By this stage, we encounter players that are elevating their capacity to understand abstractions and hypothesis, progressively as they reach the higher end of the age group. Their span of attention also increases considerably. This growth should correlate with the introduction of more advanced tactical concepts. The focus on these is still relegated by the technical aspects but distances between the two are shorten as they grow.
A vital aspect to coach this age group relies on a deep understanding of the biological age of the players, which might defer vastly from their chronological age. Therefore, coaches might find players that enter pubertal stages years before some of their teammates. This creates a complex situation for both the groups that grow early and those that grow late. Women normally go through puberty earlier than men.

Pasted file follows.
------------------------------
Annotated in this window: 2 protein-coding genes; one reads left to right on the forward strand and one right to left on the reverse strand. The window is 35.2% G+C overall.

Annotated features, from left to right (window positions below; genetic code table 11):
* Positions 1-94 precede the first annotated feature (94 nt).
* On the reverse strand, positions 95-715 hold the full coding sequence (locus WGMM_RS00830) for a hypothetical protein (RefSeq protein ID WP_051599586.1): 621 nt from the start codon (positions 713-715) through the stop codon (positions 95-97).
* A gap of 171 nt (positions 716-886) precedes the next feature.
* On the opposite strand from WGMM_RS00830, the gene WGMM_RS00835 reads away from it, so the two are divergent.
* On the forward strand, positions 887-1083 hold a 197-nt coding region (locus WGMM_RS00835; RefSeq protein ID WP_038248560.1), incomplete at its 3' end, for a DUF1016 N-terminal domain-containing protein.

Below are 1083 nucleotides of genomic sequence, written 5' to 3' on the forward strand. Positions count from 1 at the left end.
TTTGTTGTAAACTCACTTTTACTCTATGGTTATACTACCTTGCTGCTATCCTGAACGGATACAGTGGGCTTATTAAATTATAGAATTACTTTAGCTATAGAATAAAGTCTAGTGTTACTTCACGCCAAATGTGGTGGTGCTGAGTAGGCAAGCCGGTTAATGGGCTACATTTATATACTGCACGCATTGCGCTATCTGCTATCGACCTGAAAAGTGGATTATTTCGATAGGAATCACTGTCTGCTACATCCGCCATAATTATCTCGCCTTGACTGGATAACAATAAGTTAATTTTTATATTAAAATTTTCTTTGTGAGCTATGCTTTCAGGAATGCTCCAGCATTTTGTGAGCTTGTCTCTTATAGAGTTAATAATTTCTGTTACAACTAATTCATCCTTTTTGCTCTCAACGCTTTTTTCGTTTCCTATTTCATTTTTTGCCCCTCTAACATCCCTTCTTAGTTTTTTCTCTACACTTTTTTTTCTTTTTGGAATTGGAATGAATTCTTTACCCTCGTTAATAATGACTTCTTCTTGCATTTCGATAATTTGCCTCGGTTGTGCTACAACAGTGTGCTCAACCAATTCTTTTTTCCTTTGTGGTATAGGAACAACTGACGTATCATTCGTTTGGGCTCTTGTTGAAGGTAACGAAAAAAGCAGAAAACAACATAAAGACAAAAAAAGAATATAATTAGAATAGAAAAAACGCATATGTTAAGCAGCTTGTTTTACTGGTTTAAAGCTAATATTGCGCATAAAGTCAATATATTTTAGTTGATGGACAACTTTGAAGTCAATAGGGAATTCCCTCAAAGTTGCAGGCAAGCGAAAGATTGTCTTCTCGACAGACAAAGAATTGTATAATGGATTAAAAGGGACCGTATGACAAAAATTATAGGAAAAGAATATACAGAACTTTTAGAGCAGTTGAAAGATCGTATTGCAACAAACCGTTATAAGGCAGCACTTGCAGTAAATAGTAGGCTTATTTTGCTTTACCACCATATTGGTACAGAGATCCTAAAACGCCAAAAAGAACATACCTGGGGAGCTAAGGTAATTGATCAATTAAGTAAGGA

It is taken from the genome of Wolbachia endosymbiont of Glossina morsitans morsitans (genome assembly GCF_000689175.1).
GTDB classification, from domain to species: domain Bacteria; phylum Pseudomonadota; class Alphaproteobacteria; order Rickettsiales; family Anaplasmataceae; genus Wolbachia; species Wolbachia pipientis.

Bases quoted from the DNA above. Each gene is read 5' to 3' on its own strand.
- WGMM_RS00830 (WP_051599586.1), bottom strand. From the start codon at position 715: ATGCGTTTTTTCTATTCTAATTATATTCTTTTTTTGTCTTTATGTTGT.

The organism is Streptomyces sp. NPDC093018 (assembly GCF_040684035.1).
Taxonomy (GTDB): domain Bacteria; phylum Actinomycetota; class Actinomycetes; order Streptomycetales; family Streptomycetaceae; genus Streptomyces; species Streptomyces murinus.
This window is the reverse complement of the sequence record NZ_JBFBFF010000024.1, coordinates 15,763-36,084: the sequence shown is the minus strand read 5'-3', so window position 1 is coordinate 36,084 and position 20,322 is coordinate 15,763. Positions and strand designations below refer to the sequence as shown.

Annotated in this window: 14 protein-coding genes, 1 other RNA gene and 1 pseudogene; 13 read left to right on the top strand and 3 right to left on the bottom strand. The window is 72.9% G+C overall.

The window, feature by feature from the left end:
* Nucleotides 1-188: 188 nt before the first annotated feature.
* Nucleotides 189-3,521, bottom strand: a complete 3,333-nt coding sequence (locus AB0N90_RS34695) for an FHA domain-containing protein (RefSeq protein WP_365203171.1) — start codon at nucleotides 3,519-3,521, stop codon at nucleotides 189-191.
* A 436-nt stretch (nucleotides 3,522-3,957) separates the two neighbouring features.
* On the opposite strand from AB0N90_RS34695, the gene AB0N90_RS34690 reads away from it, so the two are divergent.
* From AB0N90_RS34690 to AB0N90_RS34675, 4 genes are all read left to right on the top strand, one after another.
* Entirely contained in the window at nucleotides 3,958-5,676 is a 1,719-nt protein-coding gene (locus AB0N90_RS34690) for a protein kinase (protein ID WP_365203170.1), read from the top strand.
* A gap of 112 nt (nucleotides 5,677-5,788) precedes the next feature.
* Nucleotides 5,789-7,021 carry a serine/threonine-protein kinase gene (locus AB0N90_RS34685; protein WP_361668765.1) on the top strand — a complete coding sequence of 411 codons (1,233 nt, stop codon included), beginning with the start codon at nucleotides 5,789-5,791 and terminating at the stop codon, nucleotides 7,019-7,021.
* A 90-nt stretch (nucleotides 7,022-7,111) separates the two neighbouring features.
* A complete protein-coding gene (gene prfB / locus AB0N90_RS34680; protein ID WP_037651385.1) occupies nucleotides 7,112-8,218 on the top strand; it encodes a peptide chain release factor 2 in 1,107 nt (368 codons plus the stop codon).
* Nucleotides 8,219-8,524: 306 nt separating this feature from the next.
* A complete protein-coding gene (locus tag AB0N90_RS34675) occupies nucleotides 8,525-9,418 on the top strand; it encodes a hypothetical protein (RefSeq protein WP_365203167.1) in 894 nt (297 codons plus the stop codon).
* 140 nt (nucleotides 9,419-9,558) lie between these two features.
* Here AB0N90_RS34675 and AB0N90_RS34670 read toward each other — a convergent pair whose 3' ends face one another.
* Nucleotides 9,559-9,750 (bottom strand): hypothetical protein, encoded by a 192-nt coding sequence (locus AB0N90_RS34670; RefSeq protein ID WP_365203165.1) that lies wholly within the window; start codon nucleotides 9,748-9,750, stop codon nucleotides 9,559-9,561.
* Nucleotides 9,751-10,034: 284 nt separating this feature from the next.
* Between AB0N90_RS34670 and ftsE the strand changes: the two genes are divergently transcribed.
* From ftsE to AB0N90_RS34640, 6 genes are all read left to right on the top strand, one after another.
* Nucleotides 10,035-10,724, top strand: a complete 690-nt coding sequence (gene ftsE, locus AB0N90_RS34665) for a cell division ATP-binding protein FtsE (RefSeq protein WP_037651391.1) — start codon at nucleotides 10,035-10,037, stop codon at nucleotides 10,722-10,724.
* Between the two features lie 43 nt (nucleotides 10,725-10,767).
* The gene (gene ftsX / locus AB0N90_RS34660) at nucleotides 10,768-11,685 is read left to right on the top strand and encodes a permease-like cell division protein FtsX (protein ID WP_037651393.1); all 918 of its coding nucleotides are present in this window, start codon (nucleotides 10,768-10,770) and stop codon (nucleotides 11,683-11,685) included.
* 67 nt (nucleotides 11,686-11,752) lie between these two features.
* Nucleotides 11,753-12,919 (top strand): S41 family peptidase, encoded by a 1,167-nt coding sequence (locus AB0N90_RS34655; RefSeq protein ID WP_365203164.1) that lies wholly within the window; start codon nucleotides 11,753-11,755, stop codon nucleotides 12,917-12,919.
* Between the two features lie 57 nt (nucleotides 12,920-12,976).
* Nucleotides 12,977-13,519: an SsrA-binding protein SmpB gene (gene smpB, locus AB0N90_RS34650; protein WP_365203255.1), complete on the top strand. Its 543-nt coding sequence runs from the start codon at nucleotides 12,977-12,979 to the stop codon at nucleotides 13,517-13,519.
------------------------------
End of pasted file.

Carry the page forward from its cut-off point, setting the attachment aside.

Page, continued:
It is frequent to find players that have grown a lot in a short period of time. This growth is not always organized, what might result not only in the new adolescent suffering from physical pain and a declining coordination (they seem to be "clumsy"), but this also might generate a lot of stress on the player that's encountering a new, different body, as well as experiencing multiple hormonal changes.
It is not easier for the players that grow late, who tend to find themselves feeling behind, and physically weaker that their teammates.
The coach role is crucial in this stage to support them through this period, from all soccer, physical, and psychological points of view.